When momentum turns in a sector, the headwinds sometimes come out of nowhere. In the case of Freeport-McMoRan (NYSE:FCX), the company is being hit on all fronts from government actions to declining commodity prices to increasing competitive threats.
After recently writing about the recent copper headwinds facing Freeport-McMoRan, more issues popped up for the company. Just as the issues with the Indonesian government appeared finally headed in the right direction, more negative headlines arouse. At the same time, positive operational achievements in the oil and gas division pile production into an already over supplied market. If the company can't seem to catch a break, should you buy the stock?
More Indonesian Headaches
Freeport-McMoRan spent most of 2014 battling with the Indonesian government over the export taxes on copper. Back at the end of July, the company resolved the issues with a MOU to move forward with building a copper smelter including paying a $115 million assurance bond along with increased royalties for copper and gold and declining duties on copper concentrate exports. While the plan included further negotiations around long-term investments, the general understanding was the need to build one copper smelter. The plan allowed Freeport to resume copper concentrate exports.
Suddenly, a government official is now claiming that Freeport-McMoRan needs to build two Indonesian copper smelters by 2020. The original plan was to develop a $2.3 billion smelter with Newmont Mining (NYSE:NEM) by 2017. According to the Reuters story, Coal and Minerals Director General Sukhyar is now requesting Freeport to build a second smelter at a cost of $1.5 billion in Papua by 2020.
The story continues a concerning trend of the Indonesian government continuing to squeeze the company for more and more of the profits from the large Grasberg mine. Freeport is busy diversifying outside of Indonesia, but the Grasberg mine was always a big part of the long-term future.
Fantastic Gas Results At The Wrong Time
On December 24, Freeport-McMoRan Oil & Gas released that the Highlander discovery performed a successful production test. The production test located onshore in South Louisiana flowed at a rate of 43.5 million cubic feet of natural gas per day (MMcf/d) with approximately 21 MMcf/d to Freeport.
Freeport has a 72% working interest and an approximate 49% net revenue interest. Other owners include Energy XXI (EXXI). The well is expected on production starting in 2015. The news follows other positive drilling results at the Holstein Deep and Dorado wells in the Gulf of Mexico. Those wells are expected to add approximately 30,000 barrels of oil equivalent per day in 2016.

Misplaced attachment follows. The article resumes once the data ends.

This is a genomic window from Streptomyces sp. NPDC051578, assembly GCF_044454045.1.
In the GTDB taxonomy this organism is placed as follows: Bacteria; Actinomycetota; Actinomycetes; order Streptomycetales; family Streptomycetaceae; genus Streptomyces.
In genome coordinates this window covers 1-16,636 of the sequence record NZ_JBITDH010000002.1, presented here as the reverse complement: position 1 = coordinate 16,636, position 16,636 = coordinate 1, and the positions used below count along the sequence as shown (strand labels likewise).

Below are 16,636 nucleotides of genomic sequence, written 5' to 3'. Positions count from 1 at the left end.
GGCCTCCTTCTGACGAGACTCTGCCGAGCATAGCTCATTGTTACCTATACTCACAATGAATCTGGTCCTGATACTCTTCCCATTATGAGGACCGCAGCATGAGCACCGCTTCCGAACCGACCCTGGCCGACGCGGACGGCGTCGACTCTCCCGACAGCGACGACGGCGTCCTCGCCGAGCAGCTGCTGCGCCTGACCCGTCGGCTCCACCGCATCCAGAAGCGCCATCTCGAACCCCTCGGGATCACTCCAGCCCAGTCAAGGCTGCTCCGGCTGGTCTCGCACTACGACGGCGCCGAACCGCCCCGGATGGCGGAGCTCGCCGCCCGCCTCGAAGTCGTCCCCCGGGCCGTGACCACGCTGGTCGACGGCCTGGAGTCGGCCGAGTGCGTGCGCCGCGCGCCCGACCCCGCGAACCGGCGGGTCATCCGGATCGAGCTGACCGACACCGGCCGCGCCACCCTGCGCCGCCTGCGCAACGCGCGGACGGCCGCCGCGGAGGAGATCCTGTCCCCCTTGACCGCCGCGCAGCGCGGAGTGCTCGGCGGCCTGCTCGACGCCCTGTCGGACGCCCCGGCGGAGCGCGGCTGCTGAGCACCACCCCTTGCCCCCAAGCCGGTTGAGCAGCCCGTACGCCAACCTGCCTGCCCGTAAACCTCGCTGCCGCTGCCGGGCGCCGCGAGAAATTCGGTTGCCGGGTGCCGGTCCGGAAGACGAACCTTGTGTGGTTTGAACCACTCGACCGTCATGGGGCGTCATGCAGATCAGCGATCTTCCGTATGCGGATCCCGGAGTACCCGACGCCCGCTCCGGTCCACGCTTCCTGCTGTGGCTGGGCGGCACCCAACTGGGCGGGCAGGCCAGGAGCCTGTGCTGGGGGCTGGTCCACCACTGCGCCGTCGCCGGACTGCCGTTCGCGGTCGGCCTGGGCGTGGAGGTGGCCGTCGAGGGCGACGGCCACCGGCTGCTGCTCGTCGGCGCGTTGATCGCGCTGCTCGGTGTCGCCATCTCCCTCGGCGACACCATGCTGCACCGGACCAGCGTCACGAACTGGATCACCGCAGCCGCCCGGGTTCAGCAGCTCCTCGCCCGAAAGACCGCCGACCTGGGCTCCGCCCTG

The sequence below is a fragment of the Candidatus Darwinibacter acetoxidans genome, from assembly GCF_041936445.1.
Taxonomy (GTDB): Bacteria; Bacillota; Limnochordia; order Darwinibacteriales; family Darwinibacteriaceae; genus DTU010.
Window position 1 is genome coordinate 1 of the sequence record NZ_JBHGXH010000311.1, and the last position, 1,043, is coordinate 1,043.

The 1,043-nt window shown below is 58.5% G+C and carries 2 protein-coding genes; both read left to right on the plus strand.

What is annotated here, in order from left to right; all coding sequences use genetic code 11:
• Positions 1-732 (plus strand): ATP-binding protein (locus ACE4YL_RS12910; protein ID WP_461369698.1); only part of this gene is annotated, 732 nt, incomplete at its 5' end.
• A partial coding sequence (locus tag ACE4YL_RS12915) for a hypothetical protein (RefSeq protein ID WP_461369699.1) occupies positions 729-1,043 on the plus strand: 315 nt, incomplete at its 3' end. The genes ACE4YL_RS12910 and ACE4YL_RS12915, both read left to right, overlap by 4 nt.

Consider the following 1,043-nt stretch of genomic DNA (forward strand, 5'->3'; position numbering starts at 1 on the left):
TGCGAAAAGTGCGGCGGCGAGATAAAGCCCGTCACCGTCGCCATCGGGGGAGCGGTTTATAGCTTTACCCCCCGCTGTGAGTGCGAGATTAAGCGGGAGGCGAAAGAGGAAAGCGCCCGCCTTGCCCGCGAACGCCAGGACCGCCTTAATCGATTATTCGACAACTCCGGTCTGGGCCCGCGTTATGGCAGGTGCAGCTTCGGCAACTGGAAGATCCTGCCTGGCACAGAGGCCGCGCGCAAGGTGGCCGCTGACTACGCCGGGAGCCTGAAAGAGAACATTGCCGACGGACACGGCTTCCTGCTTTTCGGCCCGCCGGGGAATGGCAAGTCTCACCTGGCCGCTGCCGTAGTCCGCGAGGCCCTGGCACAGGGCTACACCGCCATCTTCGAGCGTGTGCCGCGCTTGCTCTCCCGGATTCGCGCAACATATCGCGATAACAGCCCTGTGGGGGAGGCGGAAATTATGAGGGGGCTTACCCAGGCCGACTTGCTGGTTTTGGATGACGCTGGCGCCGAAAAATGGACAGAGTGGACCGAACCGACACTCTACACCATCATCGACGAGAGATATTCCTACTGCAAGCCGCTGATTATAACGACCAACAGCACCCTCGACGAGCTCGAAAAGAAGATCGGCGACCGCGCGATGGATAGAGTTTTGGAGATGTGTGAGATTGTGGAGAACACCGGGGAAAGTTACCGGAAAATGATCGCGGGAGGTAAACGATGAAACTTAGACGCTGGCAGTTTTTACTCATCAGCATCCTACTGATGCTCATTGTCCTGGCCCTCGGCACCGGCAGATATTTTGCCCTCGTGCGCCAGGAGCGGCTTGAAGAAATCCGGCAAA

At this point, the Highlander well is coming on production just as natural gas prices have collapsed to briefly below $3/mmbtu. The mild weather outlook is contributing to limited gas burn from inventories. The latest EIA report showed only 49 Bcf burned from inventories leaving the levels nearly 5% above the amounts from last year. At this rate, BNP Paribas predicts storage levels reaching a record of around 4 Tcf by the end of the inventory building season around October 2015.
The troubles with the Indonesian government appear headed toward further conflicts and solid production results in the Gulf of Mexico are only going to add further to a supply glut in that commodity. Despite being a solid operator and yielding around 5.5%, the stock continues facing too many headwinds outside of its control.
Freeport-McMoRan is making great progress expanding copper production outside of Indonesia and developing energy assets in the Gulf of Mexico, but it doesn't matter if the company faces so many headwinds. Unfortunately, 2015 appears headed towards a year of mass difficulties and because of highly fluctuating commodity prices a solid dividend isn't reliable enough to buy the stock for that reason alone.
Disclosure: The author has no positions in any stocks mentioned, and no plans to initiate any positions within the next 72 hours.
The author wrote this article themselves, and it expresses their own opinions. The author is not receiving compensation for it (other than from Seeking Alpha). The author has no business relationship with any company whose stock is mentioned in this article.
Additional disclosure: The information contained herein is for informational purposes only. Nothing in this article should be taken as a solicitation to purchase or sell securities. Before buying or selling any stock you should do your own research and reach your own conclusion or consult a financial advisor. Investing includes risks, including loss of principal.